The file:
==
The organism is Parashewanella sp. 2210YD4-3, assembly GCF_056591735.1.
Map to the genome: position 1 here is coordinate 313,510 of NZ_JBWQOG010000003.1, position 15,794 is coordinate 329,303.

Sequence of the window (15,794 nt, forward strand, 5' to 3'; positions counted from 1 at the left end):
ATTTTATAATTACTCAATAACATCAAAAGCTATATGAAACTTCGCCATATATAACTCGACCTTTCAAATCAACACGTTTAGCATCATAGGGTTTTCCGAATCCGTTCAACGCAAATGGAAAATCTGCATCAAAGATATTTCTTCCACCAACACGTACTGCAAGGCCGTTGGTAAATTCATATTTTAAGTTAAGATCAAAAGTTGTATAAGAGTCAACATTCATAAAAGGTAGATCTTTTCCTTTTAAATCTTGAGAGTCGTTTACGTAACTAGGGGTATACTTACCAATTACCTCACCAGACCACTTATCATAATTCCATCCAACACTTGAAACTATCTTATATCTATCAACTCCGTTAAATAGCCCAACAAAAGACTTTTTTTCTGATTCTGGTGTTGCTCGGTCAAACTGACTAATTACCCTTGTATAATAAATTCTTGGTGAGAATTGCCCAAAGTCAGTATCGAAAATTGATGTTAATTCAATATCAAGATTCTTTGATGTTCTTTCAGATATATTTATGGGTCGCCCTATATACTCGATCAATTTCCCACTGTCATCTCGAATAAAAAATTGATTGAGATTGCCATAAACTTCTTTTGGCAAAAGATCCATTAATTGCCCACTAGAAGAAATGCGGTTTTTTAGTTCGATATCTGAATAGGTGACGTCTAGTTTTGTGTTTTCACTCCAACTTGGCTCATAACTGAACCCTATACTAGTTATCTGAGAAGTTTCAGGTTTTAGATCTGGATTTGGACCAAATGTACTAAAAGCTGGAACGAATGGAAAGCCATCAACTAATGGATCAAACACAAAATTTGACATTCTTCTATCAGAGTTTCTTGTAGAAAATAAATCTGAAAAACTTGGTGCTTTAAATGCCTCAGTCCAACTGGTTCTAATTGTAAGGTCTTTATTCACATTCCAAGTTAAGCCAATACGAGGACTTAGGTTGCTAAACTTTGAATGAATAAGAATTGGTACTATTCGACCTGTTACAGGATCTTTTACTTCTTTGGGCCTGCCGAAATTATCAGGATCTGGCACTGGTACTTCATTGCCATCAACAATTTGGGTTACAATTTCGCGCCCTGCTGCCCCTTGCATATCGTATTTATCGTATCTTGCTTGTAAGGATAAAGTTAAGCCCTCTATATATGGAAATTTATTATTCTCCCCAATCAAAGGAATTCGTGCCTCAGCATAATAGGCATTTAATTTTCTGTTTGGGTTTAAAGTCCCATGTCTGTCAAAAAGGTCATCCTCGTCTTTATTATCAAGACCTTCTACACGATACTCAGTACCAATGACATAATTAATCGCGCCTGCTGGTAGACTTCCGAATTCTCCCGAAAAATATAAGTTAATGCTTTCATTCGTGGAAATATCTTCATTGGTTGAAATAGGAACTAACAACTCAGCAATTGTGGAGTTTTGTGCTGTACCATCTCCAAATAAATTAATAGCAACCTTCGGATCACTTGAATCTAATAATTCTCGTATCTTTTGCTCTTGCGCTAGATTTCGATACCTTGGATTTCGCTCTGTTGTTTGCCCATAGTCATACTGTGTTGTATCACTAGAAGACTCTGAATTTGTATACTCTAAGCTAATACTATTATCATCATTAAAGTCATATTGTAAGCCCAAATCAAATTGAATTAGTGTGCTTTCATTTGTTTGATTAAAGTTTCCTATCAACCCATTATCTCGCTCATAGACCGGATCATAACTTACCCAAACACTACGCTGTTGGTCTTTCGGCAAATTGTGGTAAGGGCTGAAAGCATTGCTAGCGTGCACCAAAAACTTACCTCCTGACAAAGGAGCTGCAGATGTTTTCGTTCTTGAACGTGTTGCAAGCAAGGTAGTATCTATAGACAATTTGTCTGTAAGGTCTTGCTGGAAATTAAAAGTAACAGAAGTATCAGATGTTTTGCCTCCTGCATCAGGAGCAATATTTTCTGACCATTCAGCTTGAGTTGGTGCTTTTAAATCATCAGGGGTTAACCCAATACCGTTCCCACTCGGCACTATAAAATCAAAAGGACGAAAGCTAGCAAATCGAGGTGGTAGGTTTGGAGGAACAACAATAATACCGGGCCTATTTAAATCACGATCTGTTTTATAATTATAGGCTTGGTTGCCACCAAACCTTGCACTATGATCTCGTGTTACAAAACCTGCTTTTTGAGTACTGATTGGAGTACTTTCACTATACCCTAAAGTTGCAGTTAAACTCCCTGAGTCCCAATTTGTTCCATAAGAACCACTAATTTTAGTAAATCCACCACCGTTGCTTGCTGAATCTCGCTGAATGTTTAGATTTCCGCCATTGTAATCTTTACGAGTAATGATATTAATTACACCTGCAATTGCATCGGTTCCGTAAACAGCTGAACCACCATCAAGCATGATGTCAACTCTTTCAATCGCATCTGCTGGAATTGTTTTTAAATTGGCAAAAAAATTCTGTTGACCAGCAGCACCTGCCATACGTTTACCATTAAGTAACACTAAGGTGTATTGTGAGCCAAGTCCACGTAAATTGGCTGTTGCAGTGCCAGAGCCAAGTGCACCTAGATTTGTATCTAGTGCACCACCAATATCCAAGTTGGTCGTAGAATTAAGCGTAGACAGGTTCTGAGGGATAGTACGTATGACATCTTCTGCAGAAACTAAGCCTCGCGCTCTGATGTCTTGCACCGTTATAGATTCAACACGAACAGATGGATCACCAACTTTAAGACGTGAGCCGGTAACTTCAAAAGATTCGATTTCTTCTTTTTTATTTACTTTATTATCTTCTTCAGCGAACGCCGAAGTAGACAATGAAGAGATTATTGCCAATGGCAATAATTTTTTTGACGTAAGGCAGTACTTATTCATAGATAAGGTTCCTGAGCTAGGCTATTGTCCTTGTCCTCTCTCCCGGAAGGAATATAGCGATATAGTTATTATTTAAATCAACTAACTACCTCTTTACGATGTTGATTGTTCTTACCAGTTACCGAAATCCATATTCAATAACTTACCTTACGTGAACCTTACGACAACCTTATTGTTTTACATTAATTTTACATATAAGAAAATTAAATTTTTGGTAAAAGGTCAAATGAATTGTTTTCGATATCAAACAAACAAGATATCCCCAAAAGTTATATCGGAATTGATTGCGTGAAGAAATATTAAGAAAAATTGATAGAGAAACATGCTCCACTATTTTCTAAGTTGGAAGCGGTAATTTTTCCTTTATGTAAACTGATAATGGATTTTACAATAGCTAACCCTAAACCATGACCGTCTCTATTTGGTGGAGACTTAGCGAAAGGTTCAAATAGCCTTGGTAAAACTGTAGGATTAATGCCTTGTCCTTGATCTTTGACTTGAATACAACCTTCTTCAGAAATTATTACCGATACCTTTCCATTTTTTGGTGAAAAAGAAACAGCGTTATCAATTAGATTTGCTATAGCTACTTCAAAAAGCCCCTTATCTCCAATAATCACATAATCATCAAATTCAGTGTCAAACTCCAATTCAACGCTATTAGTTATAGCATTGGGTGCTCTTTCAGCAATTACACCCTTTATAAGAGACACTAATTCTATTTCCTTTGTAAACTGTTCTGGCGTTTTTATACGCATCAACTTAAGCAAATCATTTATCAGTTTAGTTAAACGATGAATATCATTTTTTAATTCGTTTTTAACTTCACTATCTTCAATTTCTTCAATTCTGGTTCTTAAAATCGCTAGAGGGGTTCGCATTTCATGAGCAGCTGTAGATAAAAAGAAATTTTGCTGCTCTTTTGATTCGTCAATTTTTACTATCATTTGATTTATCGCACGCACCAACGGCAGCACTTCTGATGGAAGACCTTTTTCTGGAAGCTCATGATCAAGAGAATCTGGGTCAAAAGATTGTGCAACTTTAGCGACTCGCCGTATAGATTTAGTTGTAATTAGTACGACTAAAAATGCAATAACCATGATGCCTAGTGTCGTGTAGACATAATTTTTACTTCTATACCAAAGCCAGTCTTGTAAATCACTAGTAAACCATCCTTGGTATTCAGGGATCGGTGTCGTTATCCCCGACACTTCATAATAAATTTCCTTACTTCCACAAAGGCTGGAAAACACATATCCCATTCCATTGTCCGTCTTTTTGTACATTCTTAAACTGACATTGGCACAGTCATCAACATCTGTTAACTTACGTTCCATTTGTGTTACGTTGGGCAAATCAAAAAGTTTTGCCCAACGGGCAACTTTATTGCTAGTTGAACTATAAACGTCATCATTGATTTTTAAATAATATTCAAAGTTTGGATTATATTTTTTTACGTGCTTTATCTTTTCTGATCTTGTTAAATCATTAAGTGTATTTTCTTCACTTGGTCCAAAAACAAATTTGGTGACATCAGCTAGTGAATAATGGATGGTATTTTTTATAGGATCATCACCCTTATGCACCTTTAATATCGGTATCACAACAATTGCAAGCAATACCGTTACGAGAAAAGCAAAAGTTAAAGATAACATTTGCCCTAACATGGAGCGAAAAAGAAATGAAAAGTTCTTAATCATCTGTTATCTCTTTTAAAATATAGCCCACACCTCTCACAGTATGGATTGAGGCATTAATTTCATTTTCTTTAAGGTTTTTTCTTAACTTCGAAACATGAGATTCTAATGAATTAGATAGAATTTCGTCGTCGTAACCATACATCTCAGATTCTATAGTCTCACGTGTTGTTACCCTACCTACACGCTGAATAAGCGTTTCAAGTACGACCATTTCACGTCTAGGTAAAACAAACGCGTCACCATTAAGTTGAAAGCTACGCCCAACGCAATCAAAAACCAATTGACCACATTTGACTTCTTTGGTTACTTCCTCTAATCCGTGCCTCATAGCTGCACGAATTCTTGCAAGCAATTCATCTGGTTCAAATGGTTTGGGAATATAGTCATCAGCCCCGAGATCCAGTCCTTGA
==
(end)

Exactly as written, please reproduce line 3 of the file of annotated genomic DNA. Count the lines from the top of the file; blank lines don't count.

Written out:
Sequence of the window (15,794 nt, forward strand, 5' to 3'; positions counted from 1 at the left end):